It happened. I met my birth mother.

Something I never thought would happen.

The morning of meeting my birth mother, thank God, I planned on meeting a friend an hour early at a coffee shop outside Eastern Social Welfare Society (ESWS), because it ended up taking me over two hours to get to ESWS, just two stops away from Seoul Station (any one knows Seoul… this should have been an hour in a half max trip on a busy day).  As I ran to the office, unsure of where I am going, I had no time to even think what I was about to do.

I climbed the three levels of stairs and opened the door to the office. I got shuffled to the meeting room. In the room were two couches, table, chairs, a tv, a coffee table, and a box of tissues.

I had been warned the night before, from a friend that just met her birth mother just two days prior, that her birth mom was extremely emotional when first seeing her. She had cried and kept hugging her. I would not know what to do in that situation. I am never good with people crying.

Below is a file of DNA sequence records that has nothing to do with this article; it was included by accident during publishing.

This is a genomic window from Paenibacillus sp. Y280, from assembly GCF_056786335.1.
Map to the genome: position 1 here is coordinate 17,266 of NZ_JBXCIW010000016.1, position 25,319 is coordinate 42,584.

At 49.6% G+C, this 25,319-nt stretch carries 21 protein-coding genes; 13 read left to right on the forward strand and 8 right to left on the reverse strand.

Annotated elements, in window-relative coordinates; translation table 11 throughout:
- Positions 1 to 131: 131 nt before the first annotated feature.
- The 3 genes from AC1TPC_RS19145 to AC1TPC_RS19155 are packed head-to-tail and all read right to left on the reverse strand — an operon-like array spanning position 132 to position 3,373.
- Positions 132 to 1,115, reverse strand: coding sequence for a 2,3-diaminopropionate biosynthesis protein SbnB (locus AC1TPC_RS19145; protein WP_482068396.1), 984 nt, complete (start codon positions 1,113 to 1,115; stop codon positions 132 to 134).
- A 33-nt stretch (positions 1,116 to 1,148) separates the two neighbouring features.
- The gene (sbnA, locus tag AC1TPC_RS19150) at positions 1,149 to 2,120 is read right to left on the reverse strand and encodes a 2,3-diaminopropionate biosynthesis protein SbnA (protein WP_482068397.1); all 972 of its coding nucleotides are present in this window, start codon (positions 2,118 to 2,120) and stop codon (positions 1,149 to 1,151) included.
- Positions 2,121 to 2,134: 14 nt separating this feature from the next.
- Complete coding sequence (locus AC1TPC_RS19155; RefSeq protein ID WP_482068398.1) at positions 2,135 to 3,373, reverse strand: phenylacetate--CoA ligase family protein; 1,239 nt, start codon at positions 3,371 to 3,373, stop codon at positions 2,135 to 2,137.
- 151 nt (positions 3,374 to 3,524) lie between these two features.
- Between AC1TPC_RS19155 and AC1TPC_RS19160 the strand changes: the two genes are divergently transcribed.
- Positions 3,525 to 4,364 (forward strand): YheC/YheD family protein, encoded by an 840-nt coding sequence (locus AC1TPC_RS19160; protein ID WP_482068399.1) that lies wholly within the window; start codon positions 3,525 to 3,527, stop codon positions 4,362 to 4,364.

As I waited in the room, I flipped through a book of Minnesota and St. Paul photos. Then the translator came back in and said she is here. I didn’t even have time to register that this was it.

This 5’3’’ or so woman walks in. I think she is absolutely stunning. My first impression is that she is so stylish: skinny black pants, black boots, nice black top and jacket. She has long hair with an ombre dye. I don’t know what I was expecting her to look like, but this was definitely not it. I think I was expecting an ajumma or something.